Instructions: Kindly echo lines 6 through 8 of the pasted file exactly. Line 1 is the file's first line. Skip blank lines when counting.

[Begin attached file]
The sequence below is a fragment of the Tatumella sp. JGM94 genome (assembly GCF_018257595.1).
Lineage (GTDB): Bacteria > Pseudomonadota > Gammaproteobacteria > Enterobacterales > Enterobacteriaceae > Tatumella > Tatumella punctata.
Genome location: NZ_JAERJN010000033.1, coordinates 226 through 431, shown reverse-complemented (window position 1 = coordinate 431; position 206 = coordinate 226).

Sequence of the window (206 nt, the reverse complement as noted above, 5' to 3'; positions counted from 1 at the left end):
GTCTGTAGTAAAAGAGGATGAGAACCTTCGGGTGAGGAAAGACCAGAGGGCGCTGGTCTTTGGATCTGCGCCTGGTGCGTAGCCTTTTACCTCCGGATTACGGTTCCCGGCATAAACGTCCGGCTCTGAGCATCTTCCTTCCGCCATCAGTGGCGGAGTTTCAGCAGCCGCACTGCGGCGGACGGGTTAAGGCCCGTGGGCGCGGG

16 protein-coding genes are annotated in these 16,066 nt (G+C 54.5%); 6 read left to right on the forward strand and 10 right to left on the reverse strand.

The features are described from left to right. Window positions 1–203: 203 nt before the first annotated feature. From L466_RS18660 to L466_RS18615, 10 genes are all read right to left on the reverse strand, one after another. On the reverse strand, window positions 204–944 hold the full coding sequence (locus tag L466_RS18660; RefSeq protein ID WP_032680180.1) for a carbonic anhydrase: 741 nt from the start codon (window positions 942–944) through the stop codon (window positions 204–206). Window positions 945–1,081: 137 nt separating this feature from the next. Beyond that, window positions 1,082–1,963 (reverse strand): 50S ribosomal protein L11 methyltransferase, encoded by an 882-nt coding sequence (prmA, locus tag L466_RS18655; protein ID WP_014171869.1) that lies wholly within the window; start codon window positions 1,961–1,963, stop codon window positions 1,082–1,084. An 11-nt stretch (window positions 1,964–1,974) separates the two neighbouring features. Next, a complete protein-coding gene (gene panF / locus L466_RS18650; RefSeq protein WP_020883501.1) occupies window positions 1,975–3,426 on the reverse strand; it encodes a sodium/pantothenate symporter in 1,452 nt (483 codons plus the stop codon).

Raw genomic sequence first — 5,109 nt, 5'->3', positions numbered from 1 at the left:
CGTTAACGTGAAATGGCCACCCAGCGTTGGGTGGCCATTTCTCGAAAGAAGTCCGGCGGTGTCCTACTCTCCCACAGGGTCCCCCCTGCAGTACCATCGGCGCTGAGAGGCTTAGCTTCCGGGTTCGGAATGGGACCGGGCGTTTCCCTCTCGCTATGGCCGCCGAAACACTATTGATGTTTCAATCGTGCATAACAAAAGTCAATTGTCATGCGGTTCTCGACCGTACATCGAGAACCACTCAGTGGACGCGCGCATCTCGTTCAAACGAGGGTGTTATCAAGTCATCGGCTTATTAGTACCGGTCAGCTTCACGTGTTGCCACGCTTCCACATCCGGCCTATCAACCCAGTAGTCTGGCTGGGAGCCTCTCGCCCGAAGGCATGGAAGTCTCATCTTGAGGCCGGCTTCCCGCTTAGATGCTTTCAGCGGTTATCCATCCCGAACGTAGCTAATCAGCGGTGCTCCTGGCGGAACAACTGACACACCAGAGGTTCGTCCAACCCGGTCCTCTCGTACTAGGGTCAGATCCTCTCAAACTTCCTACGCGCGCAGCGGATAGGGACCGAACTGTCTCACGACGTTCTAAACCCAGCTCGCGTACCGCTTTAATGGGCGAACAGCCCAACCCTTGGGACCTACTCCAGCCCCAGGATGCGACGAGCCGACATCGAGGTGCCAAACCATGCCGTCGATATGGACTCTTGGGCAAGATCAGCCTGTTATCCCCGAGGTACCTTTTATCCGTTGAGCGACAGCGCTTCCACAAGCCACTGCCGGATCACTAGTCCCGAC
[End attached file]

16 protein-coding genes are annotated in these 16,066 nt (G+C 54.5%); 6 read left to right on the forward strand and 10 right to left on the reverse strand.

The features are described from left to right. Window positions 1–203: 203 nt before the first annotated feature. From L466_RS18660 to L466_RS18615, 10 genes are all read right to left on the reverse strand, one after another. On the reverse strand, window positions 204–944 hold the full coding sequence (locus tag L466_RS18660; RefSeq protein ID WP_032680180.1) for a carbonic anhydrase: 741 nt from the start codon (window positions 942–944) through the stop codon (window positions 204–206). Window positions 945–1,081: 137 nt separating this feature from the next. Beyond that, window positions 1,082–1,963 (reverse strand): 50S ribosomal protein L11 methyltransferase, encoded by an 882-nt coding sequence (prmA, locus tag L466_RS18655; protein ID WP_014171869.1) that lies wholly within the window; start codon window positions 1,961–1,963, stop codon window positions 1,082–1,084. An 11-nt stretch (window positions 1,964–1,974) separates the two neighbouring features. Next, a complete protein-coding gene (gene panF / locus L466_RS18650; RefSeq protein WP_020883501.1) occupies window positions 1,975–3,426 on the reverse strand; it encodes a sodium/pantothenate symporter in 1,452 nt (483 codons plus the stop codon).

Raw genomic sequence first — 5,109 nt, 5'->3', positions numbered from 1 at the left: